Jody Richards (Speaker of the House)
Charlie Owen (Frequent Candidate)
Jerry Abramson (Louisville Mayor)
Jack Conway (2002 Congressional candidate)
Dr. Steve Henry (Lt. Governor, 1995-2003)
Dr. Daniel Mongiardo (2004 US Senate Candidate)
Stan Curties (Founder of Kentucky Harvest)
Jonathan Miller?
Ben Chandler??
Rocky Adkins (House Majority Leader)
Ed Worley (State Senator)
Greg Stumbo (Attorney General)
Terry McBrayer (Former chairman)
John Y. Brown, Jr.
John Y. Brown, III.

Secretary of State
No idea

Atty. General
Greg Stumbo (incumbent)
Should Greg opt for Gov:
Jonathan Miller
Jack Conway

Steve Gold? (former Chairman)

Crit Luallen (incumbent)
If Crit is running for Gov or Lt. Gov:
Steve Gold? (former Chairman)
Jonathan Miller (per comments to this entry)?

Agricultural Commissioner
Billy Ray Smith since the law allows for a 3rd term
Steve Meredith (2003 primary candidate)

2008 US Senate
Ben Chandler
Jonathan Miller
Charlie Owen
Jerry Abramson
Paul Patton (former Governor)
Wendell Ford (People are saying, despite his age, that he's the only one that can beat Mitch McConnell)

2010 US Senate
Ben Chandler

I repeat this is all purely speculative based on statistics of prior elections and emails receieved. Leave your comments as you never know who reads this.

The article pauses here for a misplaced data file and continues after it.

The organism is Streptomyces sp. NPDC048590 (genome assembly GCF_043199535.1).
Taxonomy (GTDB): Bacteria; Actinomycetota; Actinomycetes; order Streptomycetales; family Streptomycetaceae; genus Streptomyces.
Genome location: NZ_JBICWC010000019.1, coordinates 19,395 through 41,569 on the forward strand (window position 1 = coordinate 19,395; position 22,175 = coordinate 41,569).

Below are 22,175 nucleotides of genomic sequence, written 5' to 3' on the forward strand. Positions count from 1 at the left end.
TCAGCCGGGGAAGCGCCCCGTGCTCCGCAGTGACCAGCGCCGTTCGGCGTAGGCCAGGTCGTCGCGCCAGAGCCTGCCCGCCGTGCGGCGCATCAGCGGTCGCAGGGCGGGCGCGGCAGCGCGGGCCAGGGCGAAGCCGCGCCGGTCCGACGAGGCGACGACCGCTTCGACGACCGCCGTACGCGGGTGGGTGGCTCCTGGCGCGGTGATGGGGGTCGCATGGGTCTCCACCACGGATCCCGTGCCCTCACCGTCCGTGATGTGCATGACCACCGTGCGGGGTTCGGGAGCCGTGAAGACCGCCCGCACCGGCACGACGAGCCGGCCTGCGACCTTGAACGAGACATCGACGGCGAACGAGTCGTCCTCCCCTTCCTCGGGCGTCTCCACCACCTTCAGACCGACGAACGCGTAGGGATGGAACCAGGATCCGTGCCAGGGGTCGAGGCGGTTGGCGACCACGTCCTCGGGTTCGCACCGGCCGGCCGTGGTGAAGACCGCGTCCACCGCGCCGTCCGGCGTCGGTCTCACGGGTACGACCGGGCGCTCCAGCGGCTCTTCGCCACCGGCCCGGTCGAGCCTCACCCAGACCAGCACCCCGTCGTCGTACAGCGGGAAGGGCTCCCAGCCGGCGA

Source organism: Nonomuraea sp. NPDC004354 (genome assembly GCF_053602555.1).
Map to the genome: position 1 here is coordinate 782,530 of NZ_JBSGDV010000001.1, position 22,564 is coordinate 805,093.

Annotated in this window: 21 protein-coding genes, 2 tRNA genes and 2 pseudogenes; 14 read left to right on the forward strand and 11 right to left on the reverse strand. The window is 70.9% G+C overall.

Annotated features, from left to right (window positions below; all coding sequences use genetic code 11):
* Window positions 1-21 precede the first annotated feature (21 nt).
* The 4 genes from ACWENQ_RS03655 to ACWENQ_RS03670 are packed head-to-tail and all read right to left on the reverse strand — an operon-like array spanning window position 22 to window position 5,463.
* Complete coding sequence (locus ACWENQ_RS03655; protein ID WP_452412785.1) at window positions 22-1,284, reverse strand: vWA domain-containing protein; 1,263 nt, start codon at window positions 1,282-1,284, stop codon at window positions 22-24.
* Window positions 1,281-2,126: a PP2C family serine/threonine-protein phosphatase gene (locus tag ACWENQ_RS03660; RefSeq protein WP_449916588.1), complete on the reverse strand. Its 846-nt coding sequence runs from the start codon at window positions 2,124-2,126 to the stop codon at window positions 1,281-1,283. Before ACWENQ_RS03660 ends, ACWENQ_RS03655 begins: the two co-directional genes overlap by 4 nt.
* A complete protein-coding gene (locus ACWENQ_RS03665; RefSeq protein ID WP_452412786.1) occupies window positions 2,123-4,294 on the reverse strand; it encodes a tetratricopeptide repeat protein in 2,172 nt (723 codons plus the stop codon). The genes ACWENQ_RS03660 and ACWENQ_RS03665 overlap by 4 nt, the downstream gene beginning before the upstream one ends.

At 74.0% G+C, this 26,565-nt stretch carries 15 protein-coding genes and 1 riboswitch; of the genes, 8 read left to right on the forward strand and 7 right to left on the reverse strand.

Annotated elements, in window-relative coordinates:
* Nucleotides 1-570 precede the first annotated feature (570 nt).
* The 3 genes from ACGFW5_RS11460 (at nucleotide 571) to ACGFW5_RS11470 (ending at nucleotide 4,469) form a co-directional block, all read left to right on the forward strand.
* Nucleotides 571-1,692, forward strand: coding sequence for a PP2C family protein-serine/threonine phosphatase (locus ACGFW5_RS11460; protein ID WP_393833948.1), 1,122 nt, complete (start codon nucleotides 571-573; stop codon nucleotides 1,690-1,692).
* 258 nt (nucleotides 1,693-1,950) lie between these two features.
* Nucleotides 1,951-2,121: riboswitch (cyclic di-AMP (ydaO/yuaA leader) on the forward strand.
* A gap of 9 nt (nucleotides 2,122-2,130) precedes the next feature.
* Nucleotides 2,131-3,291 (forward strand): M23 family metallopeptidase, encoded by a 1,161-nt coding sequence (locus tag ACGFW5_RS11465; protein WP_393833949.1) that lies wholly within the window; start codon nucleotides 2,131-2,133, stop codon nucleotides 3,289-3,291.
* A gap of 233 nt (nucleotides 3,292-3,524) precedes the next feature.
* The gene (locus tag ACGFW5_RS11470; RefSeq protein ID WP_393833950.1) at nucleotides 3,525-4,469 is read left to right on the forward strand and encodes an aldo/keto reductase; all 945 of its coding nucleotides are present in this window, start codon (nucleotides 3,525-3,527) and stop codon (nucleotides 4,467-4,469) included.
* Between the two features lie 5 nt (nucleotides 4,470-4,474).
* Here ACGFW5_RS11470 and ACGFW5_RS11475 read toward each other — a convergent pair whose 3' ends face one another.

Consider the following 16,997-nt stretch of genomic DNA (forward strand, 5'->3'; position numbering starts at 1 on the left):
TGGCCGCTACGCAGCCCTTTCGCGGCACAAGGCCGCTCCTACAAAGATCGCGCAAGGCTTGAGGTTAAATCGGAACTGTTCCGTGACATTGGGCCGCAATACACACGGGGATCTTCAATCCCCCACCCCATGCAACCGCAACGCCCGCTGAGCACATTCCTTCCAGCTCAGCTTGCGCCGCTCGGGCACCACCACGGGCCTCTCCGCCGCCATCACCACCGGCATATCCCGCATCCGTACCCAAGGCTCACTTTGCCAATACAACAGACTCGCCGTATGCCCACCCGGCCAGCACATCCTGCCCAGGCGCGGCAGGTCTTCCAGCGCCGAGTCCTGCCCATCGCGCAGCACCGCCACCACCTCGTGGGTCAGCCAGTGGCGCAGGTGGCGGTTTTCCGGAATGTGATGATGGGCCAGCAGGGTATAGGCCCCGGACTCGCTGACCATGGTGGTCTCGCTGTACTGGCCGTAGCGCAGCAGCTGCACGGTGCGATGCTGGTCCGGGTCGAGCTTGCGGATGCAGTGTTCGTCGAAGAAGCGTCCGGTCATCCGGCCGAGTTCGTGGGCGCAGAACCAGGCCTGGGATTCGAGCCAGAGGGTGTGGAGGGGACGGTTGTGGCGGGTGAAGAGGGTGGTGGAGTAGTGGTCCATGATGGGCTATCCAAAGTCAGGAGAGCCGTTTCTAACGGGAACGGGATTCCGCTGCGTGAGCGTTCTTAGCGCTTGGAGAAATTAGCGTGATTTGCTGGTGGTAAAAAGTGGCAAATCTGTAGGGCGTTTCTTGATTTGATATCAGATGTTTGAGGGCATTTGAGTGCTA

Your moment of zen

Dog registers to vote in New Zealand. This is the most interesting article I have ever read to date.
WELLINGTON, New Zealand - It was almost inevitable New Zealand's election would turn into a dog fight when you look at one of the country's 2.83 million voters -- Toby the Jack Russell terrier.

Toby became a registered voter when his owner, Peter Rhodes of Queenstown, completed an enrollment form in the dog's name, giving his occupation as "rodent exterminator" and his age as 28.

He signed the form with a squiggle and Toby's paw print before returning it to the Electoral Enrollment Center, the Otago Daily Times reported.

Rhodes, an aviation safety specialist who said he was making a humorous point about local government bureaucracy, was shocked to receive written confirmation of Toby's enrollment in the Otago electorate on New Zealand's South Island.

Voting is not compulsory in New Zealand and Rhodes said Toby had elected not to vote.